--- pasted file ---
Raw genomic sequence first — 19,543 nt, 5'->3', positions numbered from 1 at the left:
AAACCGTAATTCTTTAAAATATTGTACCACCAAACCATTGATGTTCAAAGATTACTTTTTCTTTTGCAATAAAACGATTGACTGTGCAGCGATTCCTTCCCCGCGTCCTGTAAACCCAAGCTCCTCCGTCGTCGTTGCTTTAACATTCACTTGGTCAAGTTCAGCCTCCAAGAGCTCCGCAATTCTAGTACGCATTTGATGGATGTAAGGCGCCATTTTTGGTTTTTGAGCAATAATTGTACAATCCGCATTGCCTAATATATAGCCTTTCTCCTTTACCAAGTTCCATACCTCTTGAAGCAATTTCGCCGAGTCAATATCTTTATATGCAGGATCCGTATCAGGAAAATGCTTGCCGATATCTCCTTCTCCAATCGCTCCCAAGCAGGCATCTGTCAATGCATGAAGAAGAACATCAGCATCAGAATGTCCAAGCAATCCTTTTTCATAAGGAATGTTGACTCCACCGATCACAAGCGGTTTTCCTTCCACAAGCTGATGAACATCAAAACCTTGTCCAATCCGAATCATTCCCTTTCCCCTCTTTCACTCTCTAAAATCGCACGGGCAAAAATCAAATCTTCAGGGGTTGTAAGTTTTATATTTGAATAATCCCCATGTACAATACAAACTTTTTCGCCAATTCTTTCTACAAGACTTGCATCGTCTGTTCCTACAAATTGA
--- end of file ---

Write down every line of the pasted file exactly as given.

Raw genomic sequence first — 19,543 nt, 5'->3', positions numbered from 1 at the left:
AAACCGTAATTCTTTAAAATATTGTACCACCAAACCATTGATGTTCAAAGATTACTTTTTCTTTTGCAATAAAACGATTGACTGTGCAGCGATTCCTTCCCCGCGTCCTGTAAACCCAAGCTCCTCCGTCGTCGTTGCTTTAACATTCACTTGGTCAAGTTCAGCCTCCAAGAGCTCCGCAATTCTAGTACGCATTTGATGGATGTAAGGCGCCATTTTTGGTTTTTGAGCAATAATTGTACAATCCGCATTGCCTAATATATAGCCTTTCTCCTTTACCAAGTTCCATACCTCTTGAAGCAATTTCGCCGAGTCAATATCTTTATATGCAGGATCCGTATCAGGAAAATGCTTGCCGATATCTCCTTCTCCAATCGCTCCCAAGCAGGCATCTGTCAATGCATGAAGAAGAACATCAGCATCAGAATGTCCAAGCAATCCTTTTTCATAAGGAATGTTGACTCCACCGATCACAAGCGGTTTTCCTTCCACAAGCTGATGAACATCAAAACCTTGTCCAATCCGAATCATTCCCTTTCCCCTCTTTCACTCTCTAAAATCGCACGGGCAAAAATCAAATCTTCAGGGGTTGTAAGTTTTATATTTGAATAATCCCCATGTACAATACAAACTTTTTCGCCAATTCTTTCTACAAGACTTGCATCGTCTGTTCCTACAAATTGA